There was a book on her nightstand the evening she died. A novel. She was halfway finished. Chapter eleven.
The old woman was a great reader. Reading was her thing. Her tranquilizer. Her therapy. The old woman’s bedroom was littered with mass-market paperbacks. Adventure novels, romances, humor, cheesy books that no literature buff would be caught dead holding in public unless enrolled in the Literature-Persons Protection Program.
The old woman was an English teacher. But that’s not how her love of reading began. Her journey began during a poverty stricken childhood, when the only things to do were to read library books and play cards.
As a girl she did plenty of that. She played LOTS of cards. She knew every card game in the book. They tell me she was vicious at the poker table. Each of her adult children still owe their mother roughly $7,000,000.
When the old woman was a girl, she helped raise her family after her mother died. Those were very different times, she was the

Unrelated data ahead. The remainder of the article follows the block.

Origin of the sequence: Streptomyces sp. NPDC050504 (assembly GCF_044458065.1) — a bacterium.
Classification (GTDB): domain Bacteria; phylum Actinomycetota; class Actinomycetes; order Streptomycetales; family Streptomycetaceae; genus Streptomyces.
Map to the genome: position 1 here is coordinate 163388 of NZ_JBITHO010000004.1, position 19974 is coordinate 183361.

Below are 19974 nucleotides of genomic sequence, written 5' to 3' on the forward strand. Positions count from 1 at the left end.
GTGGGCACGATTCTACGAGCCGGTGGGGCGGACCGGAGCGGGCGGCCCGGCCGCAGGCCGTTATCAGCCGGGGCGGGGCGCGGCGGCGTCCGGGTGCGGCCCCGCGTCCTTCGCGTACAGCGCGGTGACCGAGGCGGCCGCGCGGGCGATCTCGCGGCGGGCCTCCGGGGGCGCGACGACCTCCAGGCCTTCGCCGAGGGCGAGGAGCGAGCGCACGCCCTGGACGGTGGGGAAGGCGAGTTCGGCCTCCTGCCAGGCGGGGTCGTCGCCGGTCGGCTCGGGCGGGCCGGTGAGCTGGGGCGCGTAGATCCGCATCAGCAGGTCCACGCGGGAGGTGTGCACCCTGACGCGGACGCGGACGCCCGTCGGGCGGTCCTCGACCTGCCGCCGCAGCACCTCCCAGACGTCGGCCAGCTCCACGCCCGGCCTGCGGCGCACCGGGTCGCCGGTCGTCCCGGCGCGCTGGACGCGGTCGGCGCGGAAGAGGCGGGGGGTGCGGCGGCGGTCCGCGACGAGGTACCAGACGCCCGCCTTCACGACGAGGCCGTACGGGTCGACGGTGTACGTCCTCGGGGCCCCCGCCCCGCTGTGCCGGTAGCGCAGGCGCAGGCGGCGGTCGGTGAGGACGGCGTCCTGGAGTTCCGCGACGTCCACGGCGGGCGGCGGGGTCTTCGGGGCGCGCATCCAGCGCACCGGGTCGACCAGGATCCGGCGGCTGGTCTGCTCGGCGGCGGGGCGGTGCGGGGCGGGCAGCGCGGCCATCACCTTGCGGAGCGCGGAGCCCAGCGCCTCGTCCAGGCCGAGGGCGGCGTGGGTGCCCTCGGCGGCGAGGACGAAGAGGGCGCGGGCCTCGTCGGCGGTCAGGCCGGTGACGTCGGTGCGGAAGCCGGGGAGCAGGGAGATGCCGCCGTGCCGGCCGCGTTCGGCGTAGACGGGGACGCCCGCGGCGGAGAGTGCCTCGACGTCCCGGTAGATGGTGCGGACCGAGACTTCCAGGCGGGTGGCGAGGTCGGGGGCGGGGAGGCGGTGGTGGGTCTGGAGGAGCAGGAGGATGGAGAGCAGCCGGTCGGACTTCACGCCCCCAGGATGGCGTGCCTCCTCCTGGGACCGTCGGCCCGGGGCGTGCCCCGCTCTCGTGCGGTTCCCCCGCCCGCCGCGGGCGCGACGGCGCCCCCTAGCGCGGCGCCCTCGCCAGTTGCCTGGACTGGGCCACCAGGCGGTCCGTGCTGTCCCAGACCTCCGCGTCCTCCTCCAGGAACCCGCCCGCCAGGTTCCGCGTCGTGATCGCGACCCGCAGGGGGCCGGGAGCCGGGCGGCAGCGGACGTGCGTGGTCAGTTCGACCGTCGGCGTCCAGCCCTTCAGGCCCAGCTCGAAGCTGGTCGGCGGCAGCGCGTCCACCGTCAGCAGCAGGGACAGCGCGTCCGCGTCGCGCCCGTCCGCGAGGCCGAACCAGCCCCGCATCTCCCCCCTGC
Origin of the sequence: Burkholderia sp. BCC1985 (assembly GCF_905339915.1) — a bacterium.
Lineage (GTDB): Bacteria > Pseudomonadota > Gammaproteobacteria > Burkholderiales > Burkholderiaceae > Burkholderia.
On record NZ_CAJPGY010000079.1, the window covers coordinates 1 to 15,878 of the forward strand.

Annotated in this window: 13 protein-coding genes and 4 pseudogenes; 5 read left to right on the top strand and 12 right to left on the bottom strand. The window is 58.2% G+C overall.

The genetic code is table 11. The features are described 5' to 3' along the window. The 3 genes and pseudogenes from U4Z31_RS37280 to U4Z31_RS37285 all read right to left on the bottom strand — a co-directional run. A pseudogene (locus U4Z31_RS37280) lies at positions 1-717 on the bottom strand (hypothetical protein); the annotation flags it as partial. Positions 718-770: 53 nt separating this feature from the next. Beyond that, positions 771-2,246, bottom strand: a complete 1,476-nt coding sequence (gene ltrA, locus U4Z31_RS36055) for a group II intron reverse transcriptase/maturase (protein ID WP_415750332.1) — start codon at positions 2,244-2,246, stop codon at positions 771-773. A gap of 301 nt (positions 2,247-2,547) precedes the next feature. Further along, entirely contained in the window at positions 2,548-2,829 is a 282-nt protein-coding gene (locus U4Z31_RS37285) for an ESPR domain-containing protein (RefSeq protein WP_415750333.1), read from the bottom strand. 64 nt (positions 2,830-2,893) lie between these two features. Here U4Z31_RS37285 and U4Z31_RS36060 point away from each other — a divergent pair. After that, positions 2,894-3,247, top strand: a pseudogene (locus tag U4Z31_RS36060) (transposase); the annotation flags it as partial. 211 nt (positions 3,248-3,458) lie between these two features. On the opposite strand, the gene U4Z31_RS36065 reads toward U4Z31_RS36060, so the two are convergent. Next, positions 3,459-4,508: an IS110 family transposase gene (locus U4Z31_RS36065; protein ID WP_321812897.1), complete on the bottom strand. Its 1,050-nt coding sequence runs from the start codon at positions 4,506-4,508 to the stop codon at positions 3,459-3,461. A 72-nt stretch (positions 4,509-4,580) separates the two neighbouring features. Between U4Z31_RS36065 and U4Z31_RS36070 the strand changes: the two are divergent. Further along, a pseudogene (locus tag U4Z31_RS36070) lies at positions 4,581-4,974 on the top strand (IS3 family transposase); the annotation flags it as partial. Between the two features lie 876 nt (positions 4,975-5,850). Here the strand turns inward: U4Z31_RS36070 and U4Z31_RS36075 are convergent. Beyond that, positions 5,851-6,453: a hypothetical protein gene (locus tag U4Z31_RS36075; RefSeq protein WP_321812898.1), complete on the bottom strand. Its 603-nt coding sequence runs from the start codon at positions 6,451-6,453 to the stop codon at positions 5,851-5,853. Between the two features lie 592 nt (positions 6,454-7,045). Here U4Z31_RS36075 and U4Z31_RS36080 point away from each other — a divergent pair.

oldest daughter. No, it wasn’t fair. But it’s what people did.
Still, she never quit reading. She kept up her education by visiting libraries. Daily visits. And when her last sibling left home, the girl enrolled in college, availing herself to a much larger university library.
On her first day of college, she took an English course. It was love at first sentence. The woman knew she wanted to become a steward of the most beautiful, most audibly pleasing, most confusing, hardest to grasp, most ridiculously illogical language known to man.
After graduation, she taught English in high school. She hated it. Most students were more interested in pinching one another’s butts than they were in Shakespeare. She got a job teaching at a junior college for a little while. She hated that, too. So she quit.
She got married, made a family. But she couldn’t stay away from…